Court documents say the Jordan and Michael were playing with an Airsoft pellet gun last September when Jordan pulled out a .380 caliber semi-automatic handgun from underneath his bed. He obtained that gun from a friend at school in exchange for his stepfather's gun and a promise of $100.

The two teens were handling the gun when it fired, striking Miller in the chest.

Jordan and his family have maintained that the shooting was accidental.

"A lot of people are going to think that he got off, but he didn't," said Michael's father, Tim Miller. "And being at home, I have to tell you, is in a lot of ways harder than being in jail. Because, as I said to the judge, he (Jordan) can see our misery. As emotionally as how you saw (me reacting) today, I'm that way every day."

Judge McCarthy also ordered Jordan to spend time in the community teaching other young people about the danger of playing with guns.

Friday, September 14, 2007

Military Simulations or MilSim with Airsoft GUns

If you have never heard of MilSim, it is simply an abbreviation of military simulation. In paintball and airsoft, a popular method of play is MilSim. On a more important level, the military often trains by conducting military simulations, often incorporating airsoft guns into their activities. While MilSim is sometimes played in a paintball scenario, it is most popular in airsoft, due to the realism of airsoft guns.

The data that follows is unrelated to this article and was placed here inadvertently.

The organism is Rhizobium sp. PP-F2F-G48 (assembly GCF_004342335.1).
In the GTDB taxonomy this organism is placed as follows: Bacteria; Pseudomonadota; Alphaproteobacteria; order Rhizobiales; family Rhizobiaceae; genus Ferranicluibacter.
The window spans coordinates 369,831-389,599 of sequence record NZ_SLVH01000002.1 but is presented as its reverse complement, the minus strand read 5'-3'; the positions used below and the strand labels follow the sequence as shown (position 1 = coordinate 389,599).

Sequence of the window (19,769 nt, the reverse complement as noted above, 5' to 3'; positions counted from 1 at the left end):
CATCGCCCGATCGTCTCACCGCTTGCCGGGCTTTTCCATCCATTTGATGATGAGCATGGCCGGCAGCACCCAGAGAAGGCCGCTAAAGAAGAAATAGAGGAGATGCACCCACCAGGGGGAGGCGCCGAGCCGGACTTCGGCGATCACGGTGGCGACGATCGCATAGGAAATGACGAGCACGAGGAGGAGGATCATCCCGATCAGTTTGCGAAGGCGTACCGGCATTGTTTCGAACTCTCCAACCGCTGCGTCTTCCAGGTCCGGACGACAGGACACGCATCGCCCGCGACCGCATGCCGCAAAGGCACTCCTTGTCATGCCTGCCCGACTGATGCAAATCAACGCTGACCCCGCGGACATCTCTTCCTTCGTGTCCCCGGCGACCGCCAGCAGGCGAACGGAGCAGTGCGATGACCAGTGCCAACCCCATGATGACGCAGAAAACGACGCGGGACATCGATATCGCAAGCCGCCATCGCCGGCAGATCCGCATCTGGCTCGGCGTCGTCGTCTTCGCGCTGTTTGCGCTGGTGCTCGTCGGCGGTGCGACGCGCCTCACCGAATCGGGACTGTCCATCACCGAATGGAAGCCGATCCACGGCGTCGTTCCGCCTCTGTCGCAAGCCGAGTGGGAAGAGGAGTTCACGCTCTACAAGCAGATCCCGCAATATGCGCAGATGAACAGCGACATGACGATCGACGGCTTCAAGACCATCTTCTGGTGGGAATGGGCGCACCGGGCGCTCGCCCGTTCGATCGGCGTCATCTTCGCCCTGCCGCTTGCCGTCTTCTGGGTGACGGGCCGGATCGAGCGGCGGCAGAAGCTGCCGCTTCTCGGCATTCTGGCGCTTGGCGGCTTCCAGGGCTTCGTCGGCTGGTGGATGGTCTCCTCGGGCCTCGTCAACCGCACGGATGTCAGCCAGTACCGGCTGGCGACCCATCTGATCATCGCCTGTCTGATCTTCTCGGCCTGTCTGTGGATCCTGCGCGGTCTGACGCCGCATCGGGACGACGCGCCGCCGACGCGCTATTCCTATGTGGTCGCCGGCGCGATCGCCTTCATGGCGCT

MilSim often involves the reenactment of wars or even individual battles of the past. For example, many MilSim games recreate popular World War II, Vietnam, and even Iraq war battles. To increase the realism of the simulations, players are encouraged to wear apparel and use airsoft gun models of the time. Some players even go as far as to use magazines that hold realistic ammunition capacities. Depending on where the simulation takes place, a game can last from a few hours to a few days. Longer games usually take place in a designated airsoft field and have considerable planning put into them, while shorter games can be relatively impulsive and spontaneous.

Due to the fact that MilSim is so popular, many airsoft guns are made as replicas of real guns. Airsoft companies know that airsoft players enjoy participating in MilSim games, and they have manufactured guns to suit that need. Some popular models used in MilSim games include M16s, AK-47s, and Steyr Augs.

A type of game similar to MilSim is law-enforcement simulation. In this kind of game, close quarter combat airsoft guns are more heavily used than in MilSim, and the clothing and tactical gear worn is also different. While MilSim players might utilize actual airsoft grenades, law-enforcement players may favor smoke grenades more. Although the differences may sound subtle, in practice gameplay is very different.